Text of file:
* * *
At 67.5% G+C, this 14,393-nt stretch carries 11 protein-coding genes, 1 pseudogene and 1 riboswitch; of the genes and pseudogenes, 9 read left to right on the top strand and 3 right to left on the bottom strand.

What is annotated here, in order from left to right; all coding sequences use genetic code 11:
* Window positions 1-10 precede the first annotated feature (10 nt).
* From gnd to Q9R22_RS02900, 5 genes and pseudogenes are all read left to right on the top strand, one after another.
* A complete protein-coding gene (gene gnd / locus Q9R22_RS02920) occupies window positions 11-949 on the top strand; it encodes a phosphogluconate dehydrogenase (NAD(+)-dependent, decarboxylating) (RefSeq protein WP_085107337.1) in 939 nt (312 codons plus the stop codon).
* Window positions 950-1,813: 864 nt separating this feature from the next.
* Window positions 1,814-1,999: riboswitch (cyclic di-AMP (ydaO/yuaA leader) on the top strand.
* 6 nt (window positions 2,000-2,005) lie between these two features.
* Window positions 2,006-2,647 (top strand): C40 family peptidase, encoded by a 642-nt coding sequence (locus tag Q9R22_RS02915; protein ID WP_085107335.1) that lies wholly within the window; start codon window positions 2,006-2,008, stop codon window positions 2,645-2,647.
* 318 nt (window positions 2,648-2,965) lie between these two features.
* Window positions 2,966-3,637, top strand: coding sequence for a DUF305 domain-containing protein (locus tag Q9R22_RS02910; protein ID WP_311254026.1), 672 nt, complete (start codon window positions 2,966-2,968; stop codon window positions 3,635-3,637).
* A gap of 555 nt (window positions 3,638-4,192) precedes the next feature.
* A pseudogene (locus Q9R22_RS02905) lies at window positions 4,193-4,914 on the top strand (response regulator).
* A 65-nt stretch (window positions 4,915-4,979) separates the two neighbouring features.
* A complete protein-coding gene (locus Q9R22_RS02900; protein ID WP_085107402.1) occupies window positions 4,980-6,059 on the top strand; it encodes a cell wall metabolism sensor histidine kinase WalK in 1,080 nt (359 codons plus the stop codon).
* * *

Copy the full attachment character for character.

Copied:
At 67.5% G+C, this 14,393-nt stretch carries 11 protein-coding genes, 1 pseudogene and 1 riboswitch; of the genes and pseudogenes, 9 read left to right on the top strand and 3 right to left on the bottom strand.

What is annotated here, in order from left to right; all coding sequences use genetic code 11:
* Window positions 1-10 precede the first annotated feature (10 nt).
* From gnd to Q9R22_RS02900, 5 genes and pseudogenes are all read left to right on the top strand, one after another.
* A complete protein-coding gene (gene gnd / locus Q9R22_RS02920) occupies window positions 11-949 on the top strand; it encodes a phosphogluconate dehydrogenase (NAD(+)-dependent, decarboxylating) (RefSeq protein WP_085107337.1) in 939 nt (312 codons plus the stop codon).
* Window positions 950-1,813: 864 nt separating this feature from the next.
* Window positions 1,814-1,999: riboswitch (cyclic di-AMP (ydaO/yuaA leader) on the top strand.
* 6 nt (window positions 2,000-2,005) lie between these two features.
* Window positions 2,006-2,647 (top strand): C40 family peptidase, encoded by a 642-nt coding sequence (locus tag Q9R22_RS02915; protein ID WP_085107335.1) that lies wholly within the window; start codon window positions 2,006-2,008, stop codon window positions 2,645-2,647.
* 318 nt (window positions 2,648-2,965) lie between these two features.
* Window positions 2,966-3,637, top strand: coding sequence for a DUF305 domain-containing protein (locus tag Q9R22_RS02910; protein ID WP_311254026.1), 672 nt, complete (start codon window positions 2,966-2,968; stop codon window positions 3,635-3,637).
* A gap of 555 nt (window positions 3,638-4,192) precedes the next feature.
* A pseudogene (locus Q9R22_RS02905) lies at window positions 4,193-4,914 on the top strand (response regulator).
* A 65-nt stretch (window positions 4,915-4,979) separates the two neighbouring features.
* A complete protein-coding gene (locus Q9R22_RS02900; protein ID WP_085107402.1) occupies window positions 4,980-6,059 on the top strand; it encodes a cell wall metabolism sensor histidine kinase WalK in 1,080 nt (359 codons plus the stop codon).